In wake of wildfires, California ranchers challenged with soil restoration
Soil covers almost everything in the natural world: it is underfoot, under the forest, under the grasslands. It is everywhere and taking better care of it can improve the recovery from the Butte Fire, an expert said Saturday during a workshop near Ione.
Spencer Smith, a rancher from Modoc County and an employee of the Savory Institute, Jefferson Center of Holistic Management, told a group of 15 workshop participants that throughout human history, populations “have been growing and dying depending on how we treat our soil. Every culture, from the dawn until now rose and fell depending on how they treated their soil,” he said.
Sue Holper of Mountain Ranch owns ranch land that burned in the Butte Fire. Holper said she joined the workshop “for hope.”
Holper was’t the only one.
“My whole ranch burned,” said Debra Jawlor of Mountain Ranch. “I want to figure out what to do with what’s left.”
Not everyone at the workshop owned recently burned land. Some say they face other challenges as they manage agricultural land.
Marcus Collonge of the Catholic Worker Farm near Arnold said he joined the workshop to learn about holistic management and how to preserve water in the soil for his farming operation.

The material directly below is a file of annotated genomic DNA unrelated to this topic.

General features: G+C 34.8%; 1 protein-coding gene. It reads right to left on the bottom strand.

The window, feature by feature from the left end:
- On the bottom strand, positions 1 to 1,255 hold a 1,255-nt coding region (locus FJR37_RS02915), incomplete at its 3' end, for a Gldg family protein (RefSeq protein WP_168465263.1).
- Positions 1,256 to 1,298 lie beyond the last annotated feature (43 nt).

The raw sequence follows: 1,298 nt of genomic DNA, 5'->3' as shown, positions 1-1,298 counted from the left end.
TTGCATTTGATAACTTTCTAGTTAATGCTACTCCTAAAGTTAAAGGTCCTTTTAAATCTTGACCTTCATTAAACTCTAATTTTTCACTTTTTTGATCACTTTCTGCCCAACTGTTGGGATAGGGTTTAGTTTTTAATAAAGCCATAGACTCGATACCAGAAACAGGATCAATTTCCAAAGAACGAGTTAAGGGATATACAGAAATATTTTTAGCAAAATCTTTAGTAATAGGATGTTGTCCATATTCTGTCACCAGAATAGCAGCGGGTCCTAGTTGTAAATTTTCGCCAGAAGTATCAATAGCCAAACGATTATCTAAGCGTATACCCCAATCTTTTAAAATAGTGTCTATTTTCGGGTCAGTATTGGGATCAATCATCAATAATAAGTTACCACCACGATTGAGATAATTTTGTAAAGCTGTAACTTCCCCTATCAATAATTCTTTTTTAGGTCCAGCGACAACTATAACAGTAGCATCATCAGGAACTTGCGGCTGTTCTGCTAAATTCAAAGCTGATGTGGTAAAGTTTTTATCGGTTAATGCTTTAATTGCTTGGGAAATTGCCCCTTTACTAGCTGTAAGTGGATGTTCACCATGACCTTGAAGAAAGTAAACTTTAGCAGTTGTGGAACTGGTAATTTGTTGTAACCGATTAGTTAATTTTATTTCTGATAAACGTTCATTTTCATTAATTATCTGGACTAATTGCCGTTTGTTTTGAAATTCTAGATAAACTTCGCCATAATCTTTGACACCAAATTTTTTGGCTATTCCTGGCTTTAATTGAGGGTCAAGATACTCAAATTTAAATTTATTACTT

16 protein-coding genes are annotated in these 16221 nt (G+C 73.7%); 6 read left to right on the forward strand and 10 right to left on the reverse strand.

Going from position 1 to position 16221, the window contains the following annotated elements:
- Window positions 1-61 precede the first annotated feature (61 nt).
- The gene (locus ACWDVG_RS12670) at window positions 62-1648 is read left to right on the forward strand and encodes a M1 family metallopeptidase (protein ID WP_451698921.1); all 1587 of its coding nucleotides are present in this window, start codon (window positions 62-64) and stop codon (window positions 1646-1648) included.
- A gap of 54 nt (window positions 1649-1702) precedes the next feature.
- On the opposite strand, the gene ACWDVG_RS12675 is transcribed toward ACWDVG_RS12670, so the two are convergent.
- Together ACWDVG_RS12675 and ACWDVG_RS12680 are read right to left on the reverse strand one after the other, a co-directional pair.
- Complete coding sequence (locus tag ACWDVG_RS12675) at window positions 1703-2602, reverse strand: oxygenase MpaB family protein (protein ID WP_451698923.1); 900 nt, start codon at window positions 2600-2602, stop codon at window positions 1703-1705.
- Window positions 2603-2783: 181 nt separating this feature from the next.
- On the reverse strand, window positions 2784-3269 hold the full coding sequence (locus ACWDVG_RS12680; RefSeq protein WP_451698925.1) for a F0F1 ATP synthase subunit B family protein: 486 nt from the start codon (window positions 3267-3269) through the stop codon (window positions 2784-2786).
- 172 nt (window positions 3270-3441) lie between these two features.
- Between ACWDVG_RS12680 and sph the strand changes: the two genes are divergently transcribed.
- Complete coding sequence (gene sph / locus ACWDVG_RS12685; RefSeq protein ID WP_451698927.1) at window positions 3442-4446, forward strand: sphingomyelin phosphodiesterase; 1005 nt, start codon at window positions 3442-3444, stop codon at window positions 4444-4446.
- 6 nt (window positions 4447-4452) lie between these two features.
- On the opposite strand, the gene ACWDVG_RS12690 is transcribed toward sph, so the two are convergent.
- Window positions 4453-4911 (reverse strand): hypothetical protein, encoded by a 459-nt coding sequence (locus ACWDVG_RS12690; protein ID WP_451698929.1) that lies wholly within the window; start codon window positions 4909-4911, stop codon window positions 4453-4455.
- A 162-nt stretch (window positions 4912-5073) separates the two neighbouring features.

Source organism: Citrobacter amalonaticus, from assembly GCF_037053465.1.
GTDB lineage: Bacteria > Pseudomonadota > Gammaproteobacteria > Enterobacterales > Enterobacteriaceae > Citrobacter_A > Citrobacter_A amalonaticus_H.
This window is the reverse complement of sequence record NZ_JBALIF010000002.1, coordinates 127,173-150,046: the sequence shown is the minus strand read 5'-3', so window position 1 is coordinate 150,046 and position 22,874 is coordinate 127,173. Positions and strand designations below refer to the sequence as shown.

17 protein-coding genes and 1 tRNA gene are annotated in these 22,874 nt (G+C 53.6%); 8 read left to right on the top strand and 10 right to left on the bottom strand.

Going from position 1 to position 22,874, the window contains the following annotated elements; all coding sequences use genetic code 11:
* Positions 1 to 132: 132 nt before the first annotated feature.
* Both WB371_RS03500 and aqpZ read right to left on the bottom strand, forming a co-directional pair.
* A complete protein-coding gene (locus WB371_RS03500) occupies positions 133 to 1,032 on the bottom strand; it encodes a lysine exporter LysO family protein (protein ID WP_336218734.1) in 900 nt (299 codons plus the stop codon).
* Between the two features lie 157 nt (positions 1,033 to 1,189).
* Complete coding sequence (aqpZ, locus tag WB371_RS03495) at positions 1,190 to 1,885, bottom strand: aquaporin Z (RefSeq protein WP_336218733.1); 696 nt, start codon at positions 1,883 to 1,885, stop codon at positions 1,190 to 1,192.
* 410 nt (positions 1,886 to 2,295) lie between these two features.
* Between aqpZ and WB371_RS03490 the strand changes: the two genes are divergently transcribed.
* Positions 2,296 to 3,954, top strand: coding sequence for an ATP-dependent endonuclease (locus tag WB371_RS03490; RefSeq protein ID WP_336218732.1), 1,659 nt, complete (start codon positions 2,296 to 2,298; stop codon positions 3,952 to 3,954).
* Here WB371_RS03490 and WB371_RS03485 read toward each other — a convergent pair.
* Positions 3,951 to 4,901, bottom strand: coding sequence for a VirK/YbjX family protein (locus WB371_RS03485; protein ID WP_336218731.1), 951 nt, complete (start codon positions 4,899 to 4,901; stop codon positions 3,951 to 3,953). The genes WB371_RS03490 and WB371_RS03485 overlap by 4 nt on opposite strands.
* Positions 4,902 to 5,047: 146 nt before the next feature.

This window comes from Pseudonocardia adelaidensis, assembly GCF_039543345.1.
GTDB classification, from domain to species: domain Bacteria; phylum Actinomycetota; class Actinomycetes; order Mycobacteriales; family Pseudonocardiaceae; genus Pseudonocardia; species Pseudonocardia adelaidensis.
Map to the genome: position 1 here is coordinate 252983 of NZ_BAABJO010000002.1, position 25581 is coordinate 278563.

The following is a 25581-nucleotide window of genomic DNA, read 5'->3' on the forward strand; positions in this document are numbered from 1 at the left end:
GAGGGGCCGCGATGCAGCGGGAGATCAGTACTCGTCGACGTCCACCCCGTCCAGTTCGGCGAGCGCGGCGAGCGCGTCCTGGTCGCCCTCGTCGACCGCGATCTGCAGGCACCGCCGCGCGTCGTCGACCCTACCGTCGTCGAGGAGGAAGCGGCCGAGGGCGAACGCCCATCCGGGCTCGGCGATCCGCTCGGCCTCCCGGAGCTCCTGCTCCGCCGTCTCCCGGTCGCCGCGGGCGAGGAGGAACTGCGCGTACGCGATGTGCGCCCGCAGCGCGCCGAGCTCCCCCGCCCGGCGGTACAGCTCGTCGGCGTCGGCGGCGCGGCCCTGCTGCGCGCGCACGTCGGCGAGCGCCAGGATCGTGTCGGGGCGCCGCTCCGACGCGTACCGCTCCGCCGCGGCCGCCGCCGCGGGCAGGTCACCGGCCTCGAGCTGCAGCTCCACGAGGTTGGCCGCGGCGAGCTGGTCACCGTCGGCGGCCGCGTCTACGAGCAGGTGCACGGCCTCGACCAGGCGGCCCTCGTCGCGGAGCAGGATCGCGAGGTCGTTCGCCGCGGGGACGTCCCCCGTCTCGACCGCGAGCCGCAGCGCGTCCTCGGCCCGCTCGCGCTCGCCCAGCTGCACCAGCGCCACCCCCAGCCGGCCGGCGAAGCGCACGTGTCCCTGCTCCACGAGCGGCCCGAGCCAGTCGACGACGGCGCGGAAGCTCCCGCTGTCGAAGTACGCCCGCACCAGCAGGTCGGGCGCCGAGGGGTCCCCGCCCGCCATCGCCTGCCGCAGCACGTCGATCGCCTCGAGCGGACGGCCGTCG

Gerald Waagen of Valley Springs said the drought prompted him to attend the workshop.
“We use our farm for personal food production,” Waagen said. “The drought has presented problems with our pastures and I want to figure out a way to save water on 10 acres.”
“There’s no magic bullet,” Smith said. “But soil is the basis of everything we do, and in an area like the Butte Fire, holistic management can speed recovery.”
Smith showed workshop participants the result of poor soil management and good soil management on two areas along a rural road not 30 yards apart. There was a broad mix of vegetation where the soil was pliable and moist versus a hardpan with only a few plants where it was not.
Cattle can be used to promote useful and mixed vegetation by timely placement of the herd on pastureland and gradual movement across the landscape, Smith said. Cattle eat the grasses and release dung and urine that encourages the kind of underground network that builds deep, moist, black soil that is linked by a very important element called mycorrhizal fungi.
“What we’re looking for as an end result is soil that looks like black cottage cheese,” he said.
He said much of the soil in the U.S. has been stripped of its mycorrhizal fungi as land managers pursue a linear approach to agriculture. “But is doesn’t work that way. Nature builds in circles and everything is connected. You can’t remove something and expect it will have no effect.”
“Nature is not competitive. It is ruthlessly collaborative,” he added.
According to the Savory Institute, ecosystems that function at a high level will control pests, and are resilient to drought, floods and fire.
Reposted by Free Range Report Admin.